Eating out is trickier than ever. I went out with my boyfriend and his mom, and we shared a gluten-free pizza. I was hoping to get away with a little cheat, in an attempt to get along and go along without making much more of a fuss than I had too (I had already put a cramp into the plans because I was afraid I wouldn't be able to eat anything all at "Noodles"). I had hives on my ankles before I even made it home that night.  Then, just a few days ago, I met my brother and his wife for dinner. I got a salad with the restaurants "home made" greek dressing. I didn't ask what was in the dressing, again hoping that if it were anything bad, it would be in such a small amount that my body wouldn't notice. Migraine the next day. Milder than those in the past, but strong enough that I had to pop some migraine meds and a Benadryl. Son of a gun.

On the Marks Daily Apple website, some regulars had posted comments about "Enterolab". A lab ran by a reputable physician, who were able to tell by a stool sample whether you were having a negative intestinal reaction to a whole host of food items: gluten, eggs, chicken, beef, tuna, nuts, rice, oats, and a bunch of others. It was pretty expensive, around $500 for the whole gamut of testing, or half that for half the testing. I checked with my doctor, was this real? was it a scam? It was very real, he said, in fact he recommended it. But, by the way, insurance probably will not cover it. I could have the results sent to him so we could discuss it together. I put the idea on hold, until I realized that I was wasting money every time I bought some food item that I thought I could eat and then suspected I had a weird reaction to it. It was time to KNOW once and for all, what can I eat and what I can't. I didn't want to spend the mental energy sorting this out anymore. I will be 35 in a month and it is time to have some answers. I ordered the test.

Last night I went to a wedding and the only entree option was a breaded chicken breast. I had to pass it along to my boyfriend in exchange for a double helping of his and my green beans. I had to pass on the salad too, as it was covered in some kind of dressing that looked suspicious to me. Two glasses of wine and a bunch of green beens, recipe for disaster (Did I mention this was the first time my boyfriend was meeting my parents?) I couldn't wait to get home so I could eat "safe" food.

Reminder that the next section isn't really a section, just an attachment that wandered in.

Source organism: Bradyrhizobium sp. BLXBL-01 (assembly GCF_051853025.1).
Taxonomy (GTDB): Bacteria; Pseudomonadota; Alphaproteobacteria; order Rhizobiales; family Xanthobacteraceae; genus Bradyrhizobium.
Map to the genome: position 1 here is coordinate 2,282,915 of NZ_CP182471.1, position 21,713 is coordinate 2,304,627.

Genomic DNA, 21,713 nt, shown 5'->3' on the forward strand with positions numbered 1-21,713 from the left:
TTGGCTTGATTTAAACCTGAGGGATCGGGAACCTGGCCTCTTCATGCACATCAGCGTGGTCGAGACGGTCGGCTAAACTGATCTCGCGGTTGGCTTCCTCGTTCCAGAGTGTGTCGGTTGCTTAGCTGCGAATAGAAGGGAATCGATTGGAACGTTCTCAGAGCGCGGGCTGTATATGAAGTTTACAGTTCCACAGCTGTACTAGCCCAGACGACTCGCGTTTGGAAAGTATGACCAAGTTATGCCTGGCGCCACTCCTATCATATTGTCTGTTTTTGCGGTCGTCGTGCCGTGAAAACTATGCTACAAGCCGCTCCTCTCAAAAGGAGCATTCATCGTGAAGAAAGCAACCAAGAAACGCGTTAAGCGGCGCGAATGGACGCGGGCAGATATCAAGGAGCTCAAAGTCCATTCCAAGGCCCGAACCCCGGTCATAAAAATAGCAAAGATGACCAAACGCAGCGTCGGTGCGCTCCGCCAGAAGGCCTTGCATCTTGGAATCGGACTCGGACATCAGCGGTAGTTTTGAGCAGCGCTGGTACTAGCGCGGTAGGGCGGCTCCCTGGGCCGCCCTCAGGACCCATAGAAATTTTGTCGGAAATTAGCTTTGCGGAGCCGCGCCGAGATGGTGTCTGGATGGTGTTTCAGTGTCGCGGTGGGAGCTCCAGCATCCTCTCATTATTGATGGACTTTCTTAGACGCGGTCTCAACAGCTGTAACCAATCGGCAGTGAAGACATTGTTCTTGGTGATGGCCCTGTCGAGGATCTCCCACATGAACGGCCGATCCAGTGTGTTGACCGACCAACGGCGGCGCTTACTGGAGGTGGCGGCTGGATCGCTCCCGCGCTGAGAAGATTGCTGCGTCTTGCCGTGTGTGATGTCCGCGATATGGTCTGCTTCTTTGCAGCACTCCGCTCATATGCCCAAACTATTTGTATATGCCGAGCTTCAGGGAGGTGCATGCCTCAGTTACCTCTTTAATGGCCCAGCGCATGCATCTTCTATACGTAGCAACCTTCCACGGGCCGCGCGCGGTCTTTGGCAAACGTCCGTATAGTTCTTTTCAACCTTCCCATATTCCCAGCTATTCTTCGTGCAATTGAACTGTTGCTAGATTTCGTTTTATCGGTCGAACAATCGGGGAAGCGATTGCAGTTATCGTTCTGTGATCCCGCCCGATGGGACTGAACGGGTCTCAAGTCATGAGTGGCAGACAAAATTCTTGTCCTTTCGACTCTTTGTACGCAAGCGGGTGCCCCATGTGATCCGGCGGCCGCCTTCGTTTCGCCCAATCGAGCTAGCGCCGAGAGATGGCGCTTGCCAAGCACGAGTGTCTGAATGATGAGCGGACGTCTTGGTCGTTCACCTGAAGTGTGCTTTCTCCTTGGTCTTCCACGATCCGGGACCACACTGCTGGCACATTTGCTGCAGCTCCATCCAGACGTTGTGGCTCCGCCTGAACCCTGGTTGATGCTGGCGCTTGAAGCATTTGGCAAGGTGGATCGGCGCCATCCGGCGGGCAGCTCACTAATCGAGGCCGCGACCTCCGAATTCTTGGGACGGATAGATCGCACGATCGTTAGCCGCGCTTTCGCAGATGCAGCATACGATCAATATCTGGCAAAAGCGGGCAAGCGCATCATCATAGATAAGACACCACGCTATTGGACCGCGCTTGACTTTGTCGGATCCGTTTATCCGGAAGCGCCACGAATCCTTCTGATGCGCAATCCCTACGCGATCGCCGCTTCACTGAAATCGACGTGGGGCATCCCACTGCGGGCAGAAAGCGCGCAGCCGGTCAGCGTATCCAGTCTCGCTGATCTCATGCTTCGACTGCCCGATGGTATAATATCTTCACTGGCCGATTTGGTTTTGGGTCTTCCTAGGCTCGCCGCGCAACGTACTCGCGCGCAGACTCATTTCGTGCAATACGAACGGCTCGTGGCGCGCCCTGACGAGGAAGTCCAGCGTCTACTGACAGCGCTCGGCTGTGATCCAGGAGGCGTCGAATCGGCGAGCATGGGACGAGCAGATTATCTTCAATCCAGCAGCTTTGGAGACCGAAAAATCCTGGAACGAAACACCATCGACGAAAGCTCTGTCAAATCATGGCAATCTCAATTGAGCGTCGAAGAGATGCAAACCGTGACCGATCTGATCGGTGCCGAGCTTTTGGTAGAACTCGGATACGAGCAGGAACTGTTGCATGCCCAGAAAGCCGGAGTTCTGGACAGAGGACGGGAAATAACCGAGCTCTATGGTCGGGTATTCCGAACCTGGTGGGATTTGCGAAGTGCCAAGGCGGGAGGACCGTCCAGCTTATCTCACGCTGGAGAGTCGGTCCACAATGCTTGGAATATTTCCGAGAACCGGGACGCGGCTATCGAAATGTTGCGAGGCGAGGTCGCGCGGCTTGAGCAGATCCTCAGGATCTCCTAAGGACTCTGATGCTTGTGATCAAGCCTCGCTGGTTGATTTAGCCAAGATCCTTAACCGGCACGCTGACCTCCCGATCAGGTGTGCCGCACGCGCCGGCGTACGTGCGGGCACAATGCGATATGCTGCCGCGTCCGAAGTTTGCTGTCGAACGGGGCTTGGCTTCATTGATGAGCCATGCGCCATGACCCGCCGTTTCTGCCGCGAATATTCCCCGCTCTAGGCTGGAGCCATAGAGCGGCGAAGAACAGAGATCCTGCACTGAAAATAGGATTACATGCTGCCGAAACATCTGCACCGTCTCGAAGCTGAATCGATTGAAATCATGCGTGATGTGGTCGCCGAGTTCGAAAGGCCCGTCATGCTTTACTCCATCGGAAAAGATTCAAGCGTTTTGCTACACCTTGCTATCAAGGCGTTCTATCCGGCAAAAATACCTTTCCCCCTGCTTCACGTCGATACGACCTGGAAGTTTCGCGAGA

So that is where I'm at, awaiting the Enterolab results for my list of can and can-nots, and trying to eat primally while I await them.

I decided to start this blog, chronicling my journey for one important reason. I know I'm not only one with this weird variety of symptoms who is desperately searching for any information that can help take them away and give them their life back. In my years of searching for an answer, I saw so many comments or postings at various sites on the internet saying "I just developed geographic tongue and doctors don't have any answers. Please help!" or "This is the third week I've been unable to sleep due to itchy hives on my ankles and no one has any answers-- any help out there??"  I'm not a doctor (though apparently being one doesn't guarantee you will have any of these answers either) and I'm still in the process of figuring it all out, but I promise to continue to journal-blog any health information I glean and hopefully together we can find some answers.